Levodopa-carbidopa intestinal gel reduces ‘off’ time in patients with advanced Parkinson’s disease

   A levodopa-carbidopa intestinal gel (LCIG) is more effective than standard oral levodopa-carbidopa in reducing “off” time in patients with advanced Parkinson’s disease. That’s according to results of the phase three randomized, double-blind clinical trial. “Off” time occurs when Parkinson’s symptoms like tremor, slowness, stiffness, and walking difficulty return as the beneficial effects of oral treatment wears off.

   The intestinal gel contains the two drugs that are commonly prescribed for Parkinson’s, and is infused through a portable pump connected to a tube implanted in the intestine, similar to a feeding tube. The improved efficacy devolved from the infusion of LCIG occurring levodopa-carbidopa continuously, thereby avoiding the fluctuating levels that occur with standard oral therapy.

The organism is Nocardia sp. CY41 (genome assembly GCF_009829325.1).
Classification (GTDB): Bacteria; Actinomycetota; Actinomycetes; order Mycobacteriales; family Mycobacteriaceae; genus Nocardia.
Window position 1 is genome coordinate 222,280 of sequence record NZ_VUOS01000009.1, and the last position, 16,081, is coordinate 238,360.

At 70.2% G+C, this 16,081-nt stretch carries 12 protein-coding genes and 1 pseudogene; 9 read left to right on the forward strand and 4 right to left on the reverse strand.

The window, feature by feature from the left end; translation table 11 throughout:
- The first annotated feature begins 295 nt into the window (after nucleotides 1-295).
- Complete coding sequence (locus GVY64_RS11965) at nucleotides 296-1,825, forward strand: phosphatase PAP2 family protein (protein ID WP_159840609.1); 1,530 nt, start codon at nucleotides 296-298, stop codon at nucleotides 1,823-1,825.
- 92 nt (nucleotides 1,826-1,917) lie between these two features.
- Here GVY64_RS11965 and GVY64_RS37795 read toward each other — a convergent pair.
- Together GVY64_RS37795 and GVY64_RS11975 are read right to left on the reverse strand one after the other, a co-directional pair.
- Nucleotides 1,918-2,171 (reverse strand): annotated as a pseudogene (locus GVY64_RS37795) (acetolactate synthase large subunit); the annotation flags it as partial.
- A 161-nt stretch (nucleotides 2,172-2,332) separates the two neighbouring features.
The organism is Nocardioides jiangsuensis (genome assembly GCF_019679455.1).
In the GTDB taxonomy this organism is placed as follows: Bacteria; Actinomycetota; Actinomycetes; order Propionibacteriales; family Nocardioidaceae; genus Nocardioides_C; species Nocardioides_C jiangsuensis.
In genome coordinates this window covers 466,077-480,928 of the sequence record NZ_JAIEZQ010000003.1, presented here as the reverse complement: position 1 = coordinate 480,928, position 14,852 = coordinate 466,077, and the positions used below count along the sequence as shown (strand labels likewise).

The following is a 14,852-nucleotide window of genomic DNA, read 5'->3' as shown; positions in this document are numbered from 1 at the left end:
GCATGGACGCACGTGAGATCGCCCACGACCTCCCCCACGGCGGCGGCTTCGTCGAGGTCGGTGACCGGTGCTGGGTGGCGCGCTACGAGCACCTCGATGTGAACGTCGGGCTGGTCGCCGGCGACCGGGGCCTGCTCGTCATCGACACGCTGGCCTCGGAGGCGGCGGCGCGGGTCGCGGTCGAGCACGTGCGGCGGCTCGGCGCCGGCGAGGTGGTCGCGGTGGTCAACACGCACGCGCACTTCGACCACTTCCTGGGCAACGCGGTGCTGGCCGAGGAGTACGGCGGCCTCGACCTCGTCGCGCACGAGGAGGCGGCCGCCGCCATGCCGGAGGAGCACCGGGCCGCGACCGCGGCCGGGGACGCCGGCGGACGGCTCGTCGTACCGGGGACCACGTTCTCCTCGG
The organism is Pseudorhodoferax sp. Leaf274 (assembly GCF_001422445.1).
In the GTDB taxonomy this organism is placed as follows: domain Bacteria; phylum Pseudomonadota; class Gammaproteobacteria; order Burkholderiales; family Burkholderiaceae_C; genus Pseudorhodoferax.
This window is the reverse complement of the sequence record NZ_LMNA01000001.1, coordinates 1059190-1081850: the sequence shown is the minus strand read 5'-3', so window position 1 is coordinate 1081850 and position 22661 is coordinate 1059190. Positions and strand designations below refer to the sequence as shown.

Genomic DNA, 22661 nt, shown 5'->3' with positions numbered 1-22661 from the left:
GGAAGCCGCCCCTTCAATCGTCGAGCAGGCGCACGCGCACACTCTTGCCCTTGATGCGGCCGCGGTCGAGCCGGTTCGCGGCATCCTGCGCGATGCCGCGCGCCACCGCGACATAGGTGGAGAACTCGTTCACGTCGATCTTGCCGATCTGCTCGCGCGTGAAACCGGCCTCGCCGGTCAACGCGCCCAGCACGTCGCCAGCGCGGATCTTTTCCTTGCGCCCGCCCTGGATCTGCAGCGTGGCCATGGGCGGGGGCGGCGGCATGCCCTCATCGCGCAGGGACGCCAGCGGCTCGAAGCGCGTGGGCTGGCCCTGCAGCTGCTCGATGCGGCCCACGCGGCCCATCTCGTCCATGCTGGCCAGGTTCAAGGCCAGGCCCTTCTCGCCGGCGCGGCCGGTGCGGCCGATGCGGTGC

C. Warren Olanow, MD, Professor of Neurology and Neuroscience at the Mount Sinai School of Medicine in New York, was lead author of the study, a three-month, double-blind trial with 71 participants. According to him, the study found that the continuous LCIG reduced ‘off’ time by an average of nearly two extra hours per day and improved “on” time without troublesome movements by an average of two hours per day compared to people taking standard levodopa-carbidopa. Treatment with LCIG was also not associated with an increase in troublesome dyskinesia.